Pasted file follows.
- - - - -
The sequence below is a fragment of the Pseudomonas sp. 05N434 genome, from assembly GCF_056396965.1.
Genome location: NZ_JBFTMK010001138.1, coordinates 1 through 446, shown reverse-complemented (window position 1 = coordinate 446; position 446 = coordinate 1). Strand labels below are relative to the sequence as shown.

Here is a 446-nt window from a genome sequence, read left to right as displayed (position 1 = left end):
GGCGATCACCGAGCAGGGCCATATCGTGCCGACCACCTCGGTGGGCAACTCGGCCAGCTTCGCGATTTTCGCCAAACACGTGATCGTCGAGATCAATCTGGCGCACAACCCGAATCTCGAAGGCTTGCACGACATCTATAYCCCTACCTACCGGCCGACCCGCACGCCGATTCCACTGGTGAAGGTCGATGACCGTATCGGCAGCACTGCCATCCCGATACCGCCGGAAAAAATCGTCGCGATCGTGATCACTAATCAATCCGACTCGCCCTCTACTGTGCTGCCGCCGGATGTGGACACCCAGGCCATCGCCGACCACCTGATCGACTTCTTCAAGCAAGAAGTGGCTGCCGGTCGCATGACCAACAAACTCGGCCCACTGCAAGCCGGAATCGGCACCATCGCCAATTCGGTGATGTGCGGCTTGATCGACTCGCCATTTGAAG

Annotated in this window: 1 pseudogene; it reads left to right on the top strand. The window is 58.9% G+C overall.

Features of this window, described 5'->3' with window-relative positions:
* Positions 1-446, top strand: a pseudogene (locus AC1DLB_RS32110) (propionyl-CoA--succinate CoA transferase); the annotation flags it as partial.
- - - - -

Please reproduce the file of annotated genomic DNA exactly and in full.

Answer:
The sequence below is a fragment of the Pseudomonas sp. 05N434 genome, from assembly GCF_056396965.1.
Genome location: NZ_JBFTMK010001138.1, coordinates 1 through 446, shown reverse-complemented (window position 1 = coordinate 446; position 446 = coordinate 1). Strand labels below are relative to the sequence as shown.

Here is a 446-nt window from a genome sequence, read left to right as displayed (position 1 = left end):
GGCGATCACCGAGCAGGGCCATATCGTGCCGACCACCTCGGTGGGCAACTCGGCCAGCTTCGCGATTTTCGCCAAACACGTGATCGTCGAGATCAATCTGGCGCACAACCCGAATCTCGAAGGCTTGCACGACATCTATAYCCCTACCTACCGGCCGACCCGCACGCCGATTCCACTGGTGAAGGTCGATGACCGTATCGGCAGCACTGCCATCCCGATACCGCCGGAAAAAATCGTCGCGATCGTGATCACTAATCAATCCGACTCGCCCTCTACTGTGCTGCCGCCGGATGTGGACACCCAGGCCATCGCCGACCACCTGATCGACTTCTTCAAGCAAGAAGTGGCTGCCGGTCGCATGACCAACAAACTCGGCCCACTGCAAGCCGGAATCGGCACCATCGCCAATTCGGTGATGTGCGGCTTGATCGACTCGCCATTTGAAG

Annotated in this window: 1 pseudogene; it reads left to right on the top strand. The window is 58.9% G+C overall.

Features of this window, described 5'->3' with window-relative positions:
* Positions 1-446, top strand: a pseudogene (locus AC1DLB_RS32110) (propionyl-CoA--succinate CoA transferase); the annotation flags it as partial.